Remember High School?

I wish I didn’t sometimes. I found a stack of papers with my painful high school writing all over them. The first one I picked up was a free write for creative writing entitled Jerk. It just talked about how much of an asshole I am. I’m going to dig through the rest of these over the next few days and maybe post or talk about a few.

The picture isn’t intentionally blurry but I’m happy it is.

Remember High School?


I still talk about moments but they don’t mean more than what I’ve forgotten. Sadly, what I’ve forgotten is the majority. What seems to be insignificant, simply because it’s typical. But that’s what life is built on. My friendships and the love I have for the people around me stems from the nothingness we mutually filled our lives with. The conversations and dinners I don’t remember. The coffee and arguments. The sing-alongs. The late nights sitting in circles on floors. The drives to and from each others houses. The local shows with bands we never heard of and never heard again. All the band practices in 100 degree garages. The sounds and silences. Every day life.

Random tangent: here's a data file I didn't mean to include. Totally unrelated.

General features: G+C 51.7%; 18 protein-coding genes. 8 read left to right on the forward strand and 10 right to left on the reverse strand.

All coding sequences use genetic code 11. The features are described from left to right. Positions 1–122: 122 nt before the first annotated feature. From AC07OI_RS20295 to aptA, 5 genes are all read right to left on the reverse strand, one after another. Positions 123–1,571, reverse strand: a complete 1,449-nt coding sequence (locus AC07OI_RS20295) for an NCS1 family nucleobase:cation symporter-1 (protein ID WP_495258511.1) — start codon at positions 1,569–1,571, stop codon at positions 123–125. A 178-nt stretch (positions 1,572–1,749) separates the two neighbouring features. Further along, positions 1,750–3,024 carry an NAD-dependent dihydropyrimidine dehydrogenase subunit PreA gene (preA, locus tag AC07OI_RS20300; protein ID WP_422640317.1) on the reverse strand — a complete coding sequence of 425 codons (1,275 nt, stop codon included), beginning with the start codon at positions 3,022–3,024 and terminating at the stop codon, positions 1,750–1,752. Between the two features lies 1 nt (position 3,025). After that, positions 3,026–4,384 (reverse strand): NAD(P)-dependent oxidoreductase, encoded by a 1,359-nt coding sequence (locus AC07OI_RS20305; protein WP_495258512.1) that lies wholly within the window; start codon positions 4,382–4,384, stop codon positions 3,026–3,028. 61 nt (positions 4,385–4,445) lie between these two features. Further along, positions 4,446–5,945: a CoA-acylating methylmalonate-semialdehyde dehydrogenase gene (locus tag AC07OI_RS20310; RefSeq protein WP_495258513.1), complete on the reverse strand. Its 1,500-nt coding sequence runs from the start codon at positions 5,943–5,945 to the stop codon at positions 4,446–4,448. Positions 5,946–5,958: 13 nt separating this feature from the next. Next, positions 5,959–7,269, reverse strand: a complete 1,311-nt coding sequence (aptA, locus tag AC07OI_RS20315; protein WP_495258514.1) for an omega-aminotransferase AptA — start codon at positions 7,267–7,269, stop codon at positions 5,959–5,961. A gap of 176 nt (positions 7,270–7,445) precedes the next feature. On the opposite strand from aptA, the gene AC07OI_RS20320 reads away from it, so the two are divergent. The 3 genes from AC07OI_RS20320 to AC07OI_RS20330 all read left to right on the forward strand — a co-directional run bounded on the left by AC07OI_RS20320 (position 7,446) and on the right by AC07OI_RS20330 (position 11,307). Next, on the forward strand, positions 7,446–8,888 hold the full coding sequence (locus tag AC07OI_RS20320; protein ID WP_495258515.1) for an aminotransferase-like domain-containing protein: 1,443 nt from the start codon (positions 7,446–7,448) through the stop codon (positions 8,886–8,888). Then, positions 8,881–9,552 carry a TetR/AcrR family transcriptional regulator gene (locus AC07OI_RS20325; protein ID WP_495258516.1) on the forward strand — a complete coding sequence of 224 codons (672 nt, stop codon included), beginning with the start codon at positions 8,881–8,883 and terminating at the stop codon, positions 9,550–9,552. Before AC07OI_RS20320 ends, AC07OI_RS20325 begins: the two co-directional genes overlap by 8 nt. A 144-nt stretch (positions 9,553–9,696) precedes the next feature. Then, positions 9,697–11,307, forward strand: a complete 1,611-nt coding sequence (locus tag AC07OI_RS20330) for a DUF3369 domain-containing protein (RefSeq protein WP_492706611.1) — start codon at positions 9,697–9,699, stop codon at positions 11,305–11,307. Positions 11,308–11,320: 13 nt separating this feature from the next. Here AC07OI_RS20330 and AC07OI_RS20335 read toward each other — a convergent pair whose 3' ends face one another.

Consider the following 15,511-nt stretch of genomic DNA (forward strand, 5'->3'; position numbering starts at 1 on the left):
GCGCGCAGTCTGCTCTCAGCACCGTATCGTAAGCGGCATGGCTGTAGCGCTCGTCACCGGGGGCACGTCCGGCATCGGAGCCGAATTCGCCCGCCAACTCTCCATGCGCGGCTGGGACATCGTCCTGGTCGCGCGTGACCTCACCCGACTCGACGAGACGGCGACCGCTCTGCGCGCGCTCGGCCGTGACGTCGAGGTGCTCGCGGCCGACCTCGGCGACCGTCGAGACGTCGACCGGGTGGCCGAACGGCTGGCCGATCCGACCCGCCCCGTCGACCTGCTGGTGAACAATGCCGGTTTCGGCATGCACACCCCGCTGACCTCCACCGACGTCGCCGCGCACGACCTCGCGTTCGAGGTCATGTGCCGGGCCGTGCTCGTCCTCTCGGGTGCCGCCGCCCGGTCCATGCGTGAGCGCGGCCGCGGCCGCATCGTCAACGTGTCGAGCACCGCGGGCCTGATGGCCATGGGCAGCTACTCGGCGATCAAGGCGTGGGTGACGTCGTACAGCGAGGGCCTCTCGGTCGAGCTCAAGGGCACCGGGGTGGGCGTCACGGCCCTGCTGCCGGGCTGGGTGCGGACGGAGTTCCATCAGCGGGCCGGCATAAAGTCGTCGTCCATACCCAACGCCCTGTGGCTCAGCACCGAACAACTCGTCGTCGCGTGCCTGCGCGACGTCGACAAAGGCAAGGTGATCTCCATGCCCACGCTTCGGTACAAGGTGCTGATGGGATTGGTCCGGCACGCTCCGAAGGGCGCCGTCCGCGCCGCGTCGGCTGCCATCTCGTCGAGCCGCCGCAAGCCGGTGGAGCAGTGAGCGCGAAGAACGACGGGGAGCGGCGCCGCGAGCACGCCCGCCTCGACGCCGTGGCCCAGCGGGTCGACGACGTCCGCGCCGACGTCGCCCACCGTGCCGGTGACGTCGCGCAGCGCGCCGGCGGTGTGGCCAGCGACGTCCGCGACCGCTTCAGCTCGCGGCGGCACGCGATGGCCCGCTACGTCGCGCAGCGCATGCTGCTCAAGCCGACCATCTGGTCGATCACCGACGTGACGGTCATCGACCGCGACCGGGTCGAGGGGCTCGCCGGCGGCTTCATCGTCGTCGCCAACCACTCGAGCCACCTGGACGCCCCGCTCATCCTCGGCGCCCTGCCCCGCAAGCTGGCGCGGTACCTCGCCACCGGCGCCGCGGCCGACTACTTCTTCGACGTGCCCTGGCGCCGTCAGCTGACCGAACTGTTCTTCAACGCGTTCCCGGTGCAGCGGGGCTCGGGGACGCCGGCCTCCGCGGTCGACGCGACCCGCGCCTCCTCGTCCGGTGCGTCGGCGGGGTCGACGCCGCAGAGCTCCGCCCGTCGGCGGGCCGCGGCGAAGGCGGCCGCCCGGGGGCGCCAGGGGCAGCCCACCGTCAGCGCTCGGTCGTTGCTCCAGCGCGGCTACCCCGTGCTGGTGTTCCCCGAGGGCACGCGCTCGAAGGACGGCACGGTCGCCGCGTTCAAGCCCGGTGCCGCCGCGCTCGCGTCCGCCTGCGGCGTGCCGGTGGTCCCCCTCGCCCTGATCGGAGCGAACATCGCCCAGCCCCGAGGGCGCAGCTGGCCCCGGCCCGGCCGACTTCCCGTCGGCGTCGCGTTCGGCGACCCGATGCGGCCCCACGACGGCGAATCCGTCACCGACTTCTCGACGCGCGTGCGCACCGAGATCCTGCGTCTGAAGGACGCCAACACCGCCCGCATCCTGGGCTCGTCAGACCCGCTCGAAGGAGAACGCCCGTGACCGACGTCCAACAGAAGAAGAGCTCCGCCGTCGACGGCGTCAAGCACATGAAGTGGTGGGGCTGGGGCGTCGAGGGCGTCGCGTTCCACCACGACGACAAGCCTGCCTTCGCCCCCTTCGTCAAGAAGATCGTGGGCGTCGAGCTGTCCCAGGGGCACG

But I remember the road trips. Most of the beaches and hotels. New Year’s Eve. Fourth of July. The shitty parties. The midnight swims in community pools. The record release shows. Recording in bathrooms. Exploring the state. I’ll talk about all these moments and forget the moments that made them mean everything they do. The reason we laughed so hard isn’t unknown. These events didn’t happen in isolation. The fun of our experiences came from hours and hours of nothing special. Sitting in buffets all day talking about (now obviously meaningless and forgotten) life events, or making as many stupid jokes as we could. I remember a vanishingly small amount of what we’ve said to each other over the years and that’s like a little tragedy. Why I love you as much as I do today is because of all those things I can’t remember. I have highlights but that’s not the good stuff. It’s not the meaning. The weight. Remove the road trips and you’re still my best friend, but remove the innocuous and I’d barely know you.